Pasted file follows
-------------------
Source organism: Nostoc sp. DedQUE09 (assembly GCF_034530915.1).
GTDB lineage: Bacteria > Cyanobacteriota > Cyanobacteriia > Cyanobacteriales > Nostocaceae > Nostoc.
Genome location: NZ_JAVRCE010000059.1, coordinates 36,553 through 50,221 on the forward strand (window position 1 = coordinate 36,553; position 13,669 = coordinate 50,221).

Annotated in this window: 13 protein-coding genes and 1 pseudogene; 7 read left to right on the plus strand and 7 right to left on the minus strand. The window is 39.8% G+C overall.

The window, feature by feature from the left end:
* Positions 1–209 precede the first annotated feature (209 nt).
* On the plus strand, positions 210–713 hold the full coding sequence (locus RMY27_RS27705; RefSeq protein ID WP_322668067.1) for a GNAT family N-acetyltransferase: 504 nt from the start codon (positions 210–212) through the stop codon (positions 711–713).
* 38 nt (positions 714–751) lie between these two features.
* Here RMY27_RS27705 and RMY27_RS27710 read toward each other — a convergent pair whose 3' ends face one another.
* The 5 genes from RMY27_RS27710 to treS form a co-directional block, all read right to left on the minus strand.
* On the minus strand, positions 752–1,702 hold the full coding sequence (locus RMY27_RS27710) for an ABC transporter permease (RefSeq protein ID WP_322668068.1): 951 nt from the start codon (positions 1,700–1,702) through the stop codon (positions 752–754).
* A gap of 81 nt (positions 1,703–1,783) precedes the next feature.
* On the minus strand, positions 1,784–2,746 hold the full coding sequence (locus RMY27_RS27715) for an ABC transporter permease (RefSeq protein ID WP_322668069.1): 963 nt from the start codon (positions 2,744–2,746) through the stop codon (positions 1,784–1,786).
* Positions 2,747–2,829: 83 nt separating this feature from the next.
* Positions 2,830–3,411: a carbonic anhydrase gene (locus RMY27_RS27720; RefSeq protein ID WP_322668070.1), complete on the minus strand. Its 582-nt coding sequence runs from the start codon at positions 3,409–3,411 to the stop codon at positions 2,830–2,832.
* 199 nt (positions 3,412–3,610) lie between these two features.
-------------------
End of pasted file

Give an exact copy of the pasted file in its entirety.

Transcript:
Source organism: Nostoc sp. DedQUE09 (assembly GCF_034530915.1).
GTDB lineage: Bacteria > Cyanobacteriota > Cyanobacteriia > Cyanobacteriales > Nostocaceae > Nostoc.
Genome location: NZ_JAVRCE010000059.1, coordinates 36,553 through 50,221 on the forward strand (window position 1 = coordinate 36,553; position 13,669 = coordinate 50,221).

Annotated in this window: 13 protein-coding genes and 1 pseudogene; 7 read left to right on the plus strand and 7 right to left on the minus strand. The window is 39.8% G+C overall.

The window, feature by feature from the left end:
* Positions 1–209 precede the first annotated feature (209 nt).
* On the plus strand, positions 210–713 hold the full coding sequence (locus RMY27_RS27705; RefSeq protein ID WP_322668067.1) for a GNAT family N-acetyltransferase: 504 nt from the start codon (positions 210–212) through the stop codon (positions 711–713).
* 38 nt (positions 714–751) lie between these two features.
* Here RMY27_RS27705 and RMY27_RS27710 read toward each other — a convergent pair whose 3' ends face one another.
* The 5 genes from RMY27_RS27710 to treS form a co-directional block, all read right to left on the minus strand.
* On the minus strand, positions 752–1,702 hold the full coding sequence (locus RMY27_RS27710) for an ABC transporter permease (RefSeq protein ID WP_322668068.1): 951 nt from the start codon (positions 1,700–1,702) through the stop codon (positions 752–754).
* A gap of 81 nt (positions 1,703–1,783) precedes the next feature.
* On the minus strand, positions 1,784–2,746 hold the full coding sequence (locus RMY27_RS27715) for an ABC transporter permease (RefSeq protein ID WP_322668069.1): 963 nt from the start codon (positions 2,744–2,746) through the stop codon (positions 1,784–1,786).
* Positions 2,747–2,829: 83 nt separating this feature from the next.
* Positions 2,830–3,411: a carbonic anhydrase gene (locus RMY27_RS27720; RefSeq protein ID WP_322668070.1), complete on the minus strand. Its 582-nt coding sequence runs from the start codon at positions 3,409–3,411 to the stop codon at positions 2,830–2,832.
* 199 nt (positions 3,412–3,610) lie between these two features.